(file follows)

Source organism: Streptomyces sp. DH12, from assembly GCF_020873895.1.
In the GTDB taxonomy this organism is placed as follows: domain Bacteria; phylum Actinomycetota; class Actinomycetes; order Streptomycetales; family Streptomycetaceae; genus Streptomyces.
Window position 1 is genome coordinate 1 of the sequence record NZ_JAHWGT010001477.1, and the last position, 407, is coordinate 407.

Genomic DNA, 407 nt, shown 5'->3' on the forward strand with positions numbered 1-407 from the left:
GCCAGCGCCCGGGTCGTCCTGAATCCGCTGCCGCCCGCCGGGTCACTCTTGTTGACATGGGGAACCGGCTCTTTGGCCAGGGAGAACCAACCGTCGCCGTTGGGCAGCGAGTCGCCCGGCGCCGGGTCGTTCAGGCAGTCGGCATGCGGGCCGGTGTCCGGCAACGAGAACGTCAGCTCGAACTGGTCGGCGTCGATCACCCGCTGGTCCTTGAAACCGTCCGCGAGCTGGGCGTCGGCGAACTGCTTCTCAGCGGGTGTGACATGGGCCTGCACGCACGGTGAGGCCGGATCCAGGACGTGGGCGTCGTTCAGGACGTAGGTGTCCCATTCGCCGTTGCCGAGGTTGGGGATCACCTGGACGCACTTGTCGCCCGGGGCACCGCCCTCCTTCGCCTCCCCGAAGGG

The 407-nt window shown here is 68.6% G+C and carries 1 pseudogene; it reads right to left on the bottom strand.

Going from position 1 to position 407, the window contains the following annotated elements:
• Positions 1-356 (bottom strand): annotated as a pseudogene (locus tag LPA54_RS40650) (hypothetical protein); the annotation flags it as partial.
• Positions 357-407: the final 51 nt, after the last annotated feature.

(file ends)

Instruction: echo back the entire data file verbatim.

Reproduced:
Source organism: Streptomyces sp. DH12, from assembly GCF_020873895.1.
In the GTDB taxonomy this organism is placed as follows: domain Bacteria; phylum Actinomycetota; class Actinomycetes; order Streptomycetales; family Streptomycetaceae; genus Streptomyces.
Window position 1 is genome coordinate 1 of the sequence record NZ_JAHWGT010001477.1, and the last position, 407, is coordinate 407.

Genomic DNA, 407 nt, shown 5'->3' on the forward strand with positions numbered 1-407 from the left:
GCCAGCGCCCGGGTCGTCCTGAATCCGCTGCCGCCCGCCGGGTCACTCTTGTTGACATGGGGAACCGGCTCTTTGGCCAGGGAGAACCAACCGTCGCCGTTGGGCAGCGAGTCGCCCGGCGCCGGGTCGTTCAGGCAGTCGGCATGCGGGCCGGTGTCCGGCAACGAGAACGTCAGCTCGAACTGGTCGGCGTCGATCACCCGCTGGTCCTTGAAACCGTCCGCGAGCTGGGCGTCGGCGAACTGCTTCTCAGCGGGTGTGACATGGGCCTGCACGCACGGTGAGGCCGGATCCAGGACGTGGGCGTCGTTCAGGACGTAGGTGTCCCATTCGCCGTTGCCGAGGTTGGGGATCACCTGGACGCACTTGTCGCCCGGGGCACCGCCCTCCTTCGCCTCCCCGAAGGG

The 407-nt window shown here is 68.6% G+C and carries 1 pseudogene; it reads right to left on the bottom strand.

Going from position 1 to position 407, the window contains the following annotated elements:
• Positions 1-356 (bottom strand): annotated as a pseudogene (locus tag LPA54_RS40650) (hypothetical protein); the annotation flags it as partial.
• Positions 357-407: the final 51 nt, after the last annotated feature.